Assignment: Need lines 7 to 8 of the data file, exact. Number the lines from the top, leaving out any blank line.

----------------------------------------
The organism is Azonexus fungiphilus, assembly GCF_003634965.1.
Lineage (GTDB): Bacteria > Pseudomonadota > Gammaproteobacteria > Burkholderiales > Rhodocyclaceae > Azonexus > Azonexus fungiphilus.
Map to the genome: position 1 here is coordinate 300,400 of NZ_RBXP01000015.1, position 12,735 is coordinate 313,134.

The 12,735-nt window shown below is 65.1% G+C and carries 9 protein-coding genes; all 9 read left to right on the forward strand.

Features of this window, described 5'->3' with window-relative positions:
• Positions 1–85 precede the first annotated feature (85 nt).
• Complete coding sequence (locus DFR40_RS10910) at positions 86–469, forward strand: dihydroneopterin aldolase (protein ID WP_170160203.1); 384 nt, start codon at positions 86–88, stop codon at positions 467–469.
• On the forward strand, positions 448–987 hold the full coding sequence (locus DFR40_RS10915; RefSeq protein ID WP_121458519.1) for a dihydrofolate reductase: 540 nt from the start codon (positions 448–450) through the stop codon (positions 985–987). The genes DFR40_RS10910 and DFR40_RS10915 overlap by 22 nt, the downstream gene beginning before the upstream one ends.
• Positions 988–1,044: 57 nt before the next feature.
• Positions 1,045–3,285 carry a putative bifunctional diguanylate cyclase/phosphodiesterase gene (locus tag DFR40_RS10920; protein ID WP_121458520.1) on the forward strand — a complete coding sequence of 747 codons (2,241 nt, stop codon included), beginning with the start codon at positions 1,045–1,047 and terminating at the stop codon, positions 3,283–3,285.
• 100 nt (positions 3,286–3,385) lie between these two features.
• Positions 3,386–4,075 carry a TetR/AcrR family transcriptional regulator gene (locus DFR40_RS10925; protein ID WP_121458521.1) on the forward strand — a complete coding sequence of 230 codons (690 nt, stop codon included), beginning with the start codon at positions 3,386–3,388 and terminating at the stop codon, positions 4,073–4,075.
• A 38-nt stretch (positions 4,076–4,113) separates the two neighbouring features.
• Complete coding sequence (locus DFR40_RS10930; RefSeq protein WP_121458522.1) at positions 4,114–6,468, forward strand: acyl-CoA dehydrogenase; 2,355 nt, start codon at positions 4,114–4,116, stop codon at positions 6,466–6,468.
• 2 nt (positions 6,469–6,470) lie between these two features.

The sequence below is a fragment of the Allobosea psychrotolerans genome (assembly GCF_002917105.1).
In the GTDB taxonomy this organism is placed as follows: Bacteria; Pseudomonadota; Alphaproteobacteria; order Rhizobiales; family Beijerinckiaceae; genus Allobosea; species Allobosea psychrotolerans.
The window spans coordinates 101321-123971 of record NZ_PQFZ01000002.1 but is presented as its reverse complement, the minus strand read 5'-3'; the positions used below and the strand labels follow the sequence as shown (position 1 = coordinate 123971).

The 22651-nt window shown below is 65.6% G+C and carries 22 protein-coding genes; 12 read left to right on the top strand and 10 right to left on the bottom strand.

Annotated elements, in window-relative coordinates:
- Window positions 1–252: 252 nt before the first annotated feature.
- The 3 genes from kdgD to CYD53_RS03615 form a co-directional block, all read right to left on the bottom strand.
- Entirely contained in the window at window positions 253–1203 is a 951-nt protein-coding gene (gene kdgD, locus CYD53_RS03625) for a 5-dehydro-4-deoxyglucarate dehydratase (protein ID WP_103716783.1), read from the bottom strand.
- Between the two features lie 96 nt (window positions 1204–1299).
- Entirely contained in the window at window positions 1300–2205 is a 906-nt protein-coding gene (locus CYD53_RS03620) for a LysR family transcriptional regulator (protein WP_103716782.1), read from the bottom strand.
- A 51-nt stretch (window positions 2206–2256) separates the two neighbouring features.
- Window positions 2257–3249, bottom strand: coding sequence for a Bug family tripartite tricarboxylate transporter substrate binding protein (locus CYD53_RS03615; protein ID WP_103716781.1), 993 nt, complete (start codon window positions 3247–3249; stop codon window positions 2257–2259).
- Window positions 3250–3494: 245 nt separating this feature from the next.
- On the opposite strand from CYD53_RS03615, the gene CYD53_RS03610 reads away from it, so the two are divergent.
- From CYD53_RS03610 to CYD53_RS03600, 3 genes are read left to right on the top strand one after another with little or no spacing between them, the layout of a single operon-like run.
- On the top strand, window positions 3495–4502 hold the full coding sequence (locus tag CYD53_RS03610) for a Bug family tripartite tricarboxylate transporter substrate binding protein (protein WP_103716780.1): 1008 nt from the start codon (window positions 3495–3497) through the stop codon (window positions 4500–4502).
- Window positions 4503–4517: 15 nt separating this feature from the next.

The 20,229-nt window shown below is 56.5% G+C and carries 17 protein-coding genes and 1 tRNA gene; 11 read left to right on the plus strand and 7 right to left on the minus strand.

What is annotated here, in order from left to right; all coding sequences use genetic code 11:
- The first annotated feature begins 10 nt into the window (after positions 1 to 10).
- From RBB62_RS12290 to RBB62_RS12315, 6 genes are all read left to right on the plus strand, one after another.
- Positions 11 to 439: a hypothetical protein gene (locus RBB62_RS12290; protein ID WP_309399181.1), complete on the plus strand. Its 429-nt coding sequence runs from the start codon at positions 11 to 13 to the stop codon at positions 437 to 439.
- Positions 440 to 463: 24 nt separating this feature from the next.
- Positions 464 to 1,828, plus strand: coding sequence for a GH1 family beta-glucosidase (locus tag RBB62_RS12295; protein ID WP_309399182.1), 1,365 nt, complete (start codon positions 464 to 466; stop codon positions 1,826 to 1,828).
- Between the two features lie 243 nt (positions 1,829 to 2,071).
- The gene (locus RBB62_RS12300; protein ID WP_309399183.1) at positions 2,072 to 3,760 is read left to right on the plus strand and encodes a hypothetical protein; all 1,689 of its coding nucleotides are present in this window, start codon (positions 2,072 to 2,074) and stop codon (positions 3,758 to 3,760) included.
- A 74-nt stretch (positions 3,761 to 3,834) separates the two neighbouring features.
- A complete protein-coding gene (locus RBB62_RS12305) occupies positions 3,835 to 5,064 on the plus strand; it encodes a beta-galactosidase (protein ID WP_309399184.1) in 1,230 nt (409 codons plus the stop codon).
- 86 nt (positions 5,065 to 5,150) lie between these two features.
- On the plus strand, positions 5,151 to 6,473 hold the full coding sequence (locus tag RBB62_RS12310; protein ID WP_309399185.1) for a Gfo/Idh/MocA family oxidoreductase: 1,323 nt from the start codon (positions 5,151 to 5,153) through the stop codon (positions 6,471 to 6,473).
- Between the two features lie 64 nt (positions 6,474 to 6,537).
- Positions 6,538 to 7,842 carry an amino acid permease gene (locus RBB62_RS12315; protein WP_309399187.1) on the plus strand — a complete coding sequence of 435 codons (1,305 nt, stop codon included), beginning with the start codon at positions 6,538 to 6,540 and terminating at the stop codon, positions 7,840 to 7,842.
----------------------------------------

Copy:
• Complete coding sequence (locus DFR40_RS10910) at positions 86–469, forward strand: dihydroneopterin aldolase (protein ID WP_170160203.1); 384 nt, start codon at positions 86–88, stop codon at positions 467–469.
• On the forward strand, positions 448–987 hold the full coding sequence (locus DFR40_RS10915; RefSeq protein ID WP_121458519.1) for a dihydrofolate reductase: 540 nt from the start codon (positions 448–450) through the stop codon (positions 985–987). The genes DFR40_RS10910 and DFR40_RS10915 overlap by 22 nt, the downstream gene beginning before the upstream one ends.